Govt readies to defuse Chinese firecrackers ahead of Diwali

14th October 2016

- India Today

Govt readies to defuse Chinese firecrackers ahead of Diwali Celebration

A day after six cargo containers of Chinese firecrackers were seized in Delhi, the ministry of commerce and industry asked Directorate of Revenue Intelligence, Customs and state authorities to step up vigil against the banned crackers.

Amid concerns that Chinese firecrackers are continuing to find ways into Indian markets through illegal routes ahead of Diwali festival, the ministry of commerce and industry has asked Directorate of Revenue Intelligence, Customs and state authorities to step up vigil against the banned firecrackers. On Saturday, the Delhi zonal unit of DRI seized several cargo containers of Chinese fireworks which were smuggled under the name of medical equipment.


Mail Today, on September 10, reported that Chinese firecrackers worth Rs 1,500 crore are smuggled through seaports under false declarations before Diwali despite a nationwide ban. These firecrackers contain potassium chlorate, an explosive chemical that is banned in India.

"Advisories have been issued to the agencies to keep a check on imports of Made-in-China crackers," Shailendra Singh, joint secretary in the ministry told Mail Today. Singh said the government has not given any licence for import of Chinese fireworks so far. "The matter was taken up with chief ministers of states for directing authorities concerned for keeping close vigil on clandestine import of fireworks and its sale," he said.

Officials said that advertisements were also published across the country to sensitise public against using illegally imported fireworks and their harmful effects. District authorities, DRI and Customs have also been asked to initiate strict action against illegal importers and sellers.

Indian firecracker manufacturers, however, said the government seizures were only the tip of the iceberg. K Mariappan, general secretary of the Tamil Nadu Fireworks and Amorces Manufacturers association, told Mail Today: "Chinese fireworks are being smuggled into India through main Indian Sea Ports namely Kandla, Nhava Sheva (Mumbai), Tuticorin, Chennai, ICD Tuglagabad and Kolkata. It enters under false declarations in the name of toys or electronic goods."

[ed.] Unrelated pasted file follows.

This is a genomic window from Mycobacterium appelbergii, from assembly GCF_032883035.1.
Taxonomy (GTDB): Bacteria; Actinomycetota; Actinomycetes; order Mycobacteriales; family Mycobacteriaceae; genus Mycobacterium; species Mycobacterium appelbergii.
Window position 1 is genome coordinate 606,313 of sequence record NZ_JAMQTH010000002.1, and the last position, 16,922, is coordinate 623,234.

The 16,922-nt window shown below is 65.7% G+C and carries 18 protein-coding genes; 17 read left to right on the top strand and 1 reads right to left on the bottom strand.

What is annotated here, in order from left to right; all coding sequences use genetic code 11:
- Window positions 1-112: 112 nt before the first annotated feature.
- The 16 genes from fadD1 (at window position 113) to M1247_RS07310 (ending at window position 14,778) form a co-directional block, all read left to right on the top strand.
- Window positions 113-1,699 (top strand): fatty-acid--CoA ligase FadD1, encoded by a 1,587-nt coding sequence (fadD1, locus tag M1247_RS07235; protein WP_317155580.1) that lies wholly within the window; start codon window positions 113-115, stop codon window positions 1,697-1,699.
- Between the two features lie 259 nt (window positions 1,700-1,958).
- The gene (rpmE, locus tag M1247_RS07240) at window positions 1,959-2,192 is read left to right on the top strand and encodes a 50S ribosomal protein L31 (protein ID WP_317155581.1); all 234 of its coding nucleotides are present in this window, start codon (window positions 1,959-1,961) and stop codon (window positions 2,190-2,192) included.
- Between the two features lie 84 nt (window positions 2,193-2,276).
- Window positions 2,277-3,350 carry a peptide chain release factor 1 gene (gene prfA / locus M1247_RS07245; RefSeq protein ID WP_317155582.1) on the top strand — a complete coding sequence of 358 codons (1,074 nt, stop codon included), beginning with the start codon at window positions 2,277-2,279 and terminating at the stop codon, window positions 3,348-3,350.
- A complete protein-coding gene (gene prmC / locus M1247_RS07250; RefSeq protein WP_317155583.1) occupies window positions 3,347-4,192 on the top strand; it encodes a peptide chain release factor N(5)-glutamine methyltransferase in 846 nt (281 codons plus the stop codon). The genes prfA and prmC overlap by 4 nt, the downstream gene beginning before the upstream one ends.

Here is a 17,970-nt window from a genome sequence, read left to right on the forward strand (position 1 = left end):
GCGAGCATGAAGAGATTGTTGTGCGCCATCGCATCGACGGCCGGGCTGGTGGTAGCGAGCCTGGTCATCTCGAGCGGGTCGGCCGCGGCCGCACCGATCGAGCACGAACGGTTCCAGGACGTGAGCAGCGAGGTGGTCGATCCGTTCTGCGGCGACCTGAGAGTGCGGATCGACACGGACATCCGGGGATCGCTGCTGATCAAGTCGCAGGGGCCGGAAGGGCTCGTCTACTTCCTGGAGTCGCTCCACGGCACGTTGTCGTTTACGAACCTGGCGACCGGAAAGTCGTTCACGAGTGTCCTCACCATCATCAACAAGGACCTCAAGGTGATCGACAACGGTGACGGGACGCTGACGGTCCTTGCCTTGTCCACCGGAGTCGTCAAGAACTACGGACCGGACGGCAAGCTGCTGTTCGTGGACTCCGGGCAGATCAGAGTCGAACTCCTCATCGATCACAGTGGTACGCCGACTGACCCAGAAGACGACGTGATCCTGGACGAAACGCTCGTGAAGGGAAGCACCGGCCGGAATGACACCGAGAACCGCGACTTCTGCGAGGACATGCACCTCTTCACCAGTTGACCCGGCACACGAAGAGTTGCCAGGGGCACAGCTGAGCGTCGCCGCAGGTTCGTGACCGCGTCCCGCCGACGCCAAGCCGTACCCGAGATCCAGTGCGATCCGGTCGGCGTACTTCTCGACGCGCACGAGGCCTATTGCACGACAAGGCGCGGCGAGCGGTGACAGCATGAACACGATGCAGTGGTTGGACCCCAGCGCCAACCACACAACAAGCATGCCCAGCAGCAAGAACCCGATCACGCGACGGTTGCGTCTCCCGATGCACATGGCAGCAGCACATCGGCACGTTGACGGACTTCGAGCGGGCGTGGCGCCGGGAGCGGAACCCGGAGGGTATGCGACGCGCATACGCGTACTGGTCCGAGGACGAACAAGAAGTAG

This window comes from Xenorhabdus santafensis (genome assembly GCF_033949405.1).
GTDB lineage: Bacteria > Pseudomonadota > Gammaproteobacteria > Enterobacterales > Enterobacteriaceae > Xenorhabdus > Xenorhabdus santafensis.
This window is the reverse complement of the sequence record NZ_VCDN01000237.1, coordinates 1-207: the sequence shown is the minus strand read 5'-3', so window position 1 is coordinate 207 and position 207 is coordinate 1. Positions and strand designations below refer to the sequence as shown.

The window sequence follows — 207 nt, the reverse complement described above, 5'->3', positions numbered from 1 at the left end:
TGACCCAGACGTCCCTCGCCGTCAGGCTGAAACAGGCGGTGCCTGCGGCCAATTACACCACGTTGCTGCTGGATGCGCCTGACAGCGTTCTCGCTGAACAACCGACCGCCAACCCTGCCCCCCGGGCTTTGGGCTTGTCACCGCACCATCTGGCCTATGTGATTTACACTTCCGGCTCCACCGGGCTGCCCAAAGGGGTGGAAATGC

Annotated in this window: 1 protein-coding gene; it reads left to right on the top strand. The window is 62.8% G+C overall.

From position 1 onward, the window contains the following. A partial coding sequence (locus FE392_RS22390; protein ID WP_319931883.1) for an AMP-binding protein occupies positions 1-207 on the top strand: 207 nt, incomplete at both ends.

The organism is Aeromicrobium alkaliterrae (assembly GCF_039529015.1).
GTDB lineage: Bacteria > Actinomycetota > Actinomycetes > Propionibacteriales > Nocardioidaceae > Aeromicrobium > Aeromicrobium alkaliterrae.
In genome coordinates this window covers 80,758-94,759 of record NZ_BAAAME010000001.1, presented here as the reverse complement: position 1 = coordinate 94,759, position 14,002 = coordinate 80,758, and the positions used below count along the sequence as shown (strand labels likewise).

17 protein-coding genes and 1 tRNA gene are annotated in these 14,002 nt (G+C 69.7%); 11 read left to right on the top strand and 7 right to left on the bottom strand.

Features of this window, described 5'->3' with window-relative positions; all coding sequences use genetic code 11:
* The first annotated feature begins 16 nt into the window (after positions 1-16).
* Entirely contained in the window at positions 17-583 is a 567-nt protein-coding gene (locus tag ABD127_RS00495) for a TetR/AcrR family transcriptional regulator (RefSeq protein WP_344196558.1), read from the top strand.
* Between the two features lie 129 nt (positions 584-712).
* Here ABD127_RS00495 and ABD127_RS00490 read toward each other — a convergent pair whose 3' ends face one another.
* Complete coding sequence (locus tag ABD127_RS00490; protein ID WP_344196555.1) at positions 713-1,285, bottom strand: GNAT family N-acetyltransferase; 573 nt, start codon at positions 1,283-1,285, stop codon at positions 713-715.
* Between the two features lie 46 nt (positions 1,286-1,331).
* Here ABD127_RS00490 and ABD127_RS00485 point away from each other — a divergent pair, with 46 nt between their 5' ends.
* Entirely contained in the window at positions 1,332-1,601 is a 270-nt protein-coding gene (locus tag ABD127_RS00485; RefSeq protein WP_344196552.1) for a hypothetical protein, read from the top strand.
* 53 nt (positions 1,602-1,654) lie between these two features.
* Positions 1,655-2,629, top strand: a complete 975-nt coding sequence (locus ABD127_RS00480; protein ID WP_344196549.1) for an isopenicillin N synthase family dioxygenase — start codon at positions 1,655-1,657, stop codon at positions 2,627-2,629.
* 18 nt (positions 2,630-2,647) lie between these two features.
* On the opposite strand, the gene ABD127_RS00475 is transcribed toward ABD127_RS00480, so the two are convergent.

Mariappan said clandestine Chinese fireworks were flooding the markets and ahead of Diwali their activities reach the peak. He said nearly 2,000 containers of Chinese fireworks valued about Rs1,500 crores are being sold in Indian markets every year.
DRI officials said many instances of smuggling have come to light during the year. The containers of crackers enter the country under the guise of different items such as toys or sports items. "The illegally imported firecrackers seized on Saturday from six big containers at Inland Container Depot in Tughlaqabad were misdeclared as medical equipment for handicapped persons and bicycle parts," said a DRI official, who requested anonymity.

The market value of the Saturday seizure, carrying brand names such as Leopard King, Pop Pop Snappers, is around Rs 9 crore. "The DRI raid was on the basis of inside information. Officials found on examination a few cartons of bicycle saddles, iron baskets, steel wheel chairs, commode chairs, in the front portion of the containers, behind which cartons of fire crackers were kept hidden to avoid detection by the customs officers," the DRI official said.

The firecrackers were imported by a Punjab-based importer allegedly by using a dummy import-export code in connivance with a Delhi-based customs broker. Both of them were arrested, officials said.

Chinese crackers are cheaper but Indian manufacturers claim that these crackers contain a lot health hazards.
"It is cheaper because of the use of chemicals like potassium chlorate and per-chlorates which are banned in India as it is not safe for the Indian climate," Maiappan of TANFAMA said. "In Sivakasi as well as in many parts of the country where the temperature is always hot, it will prove to be lethal if chlorates and perchlorates are used in fireworks."

Moreover, the manufacturers claimed that unlike Indian products, Chinese fireworks do not adhere to any noise standard.

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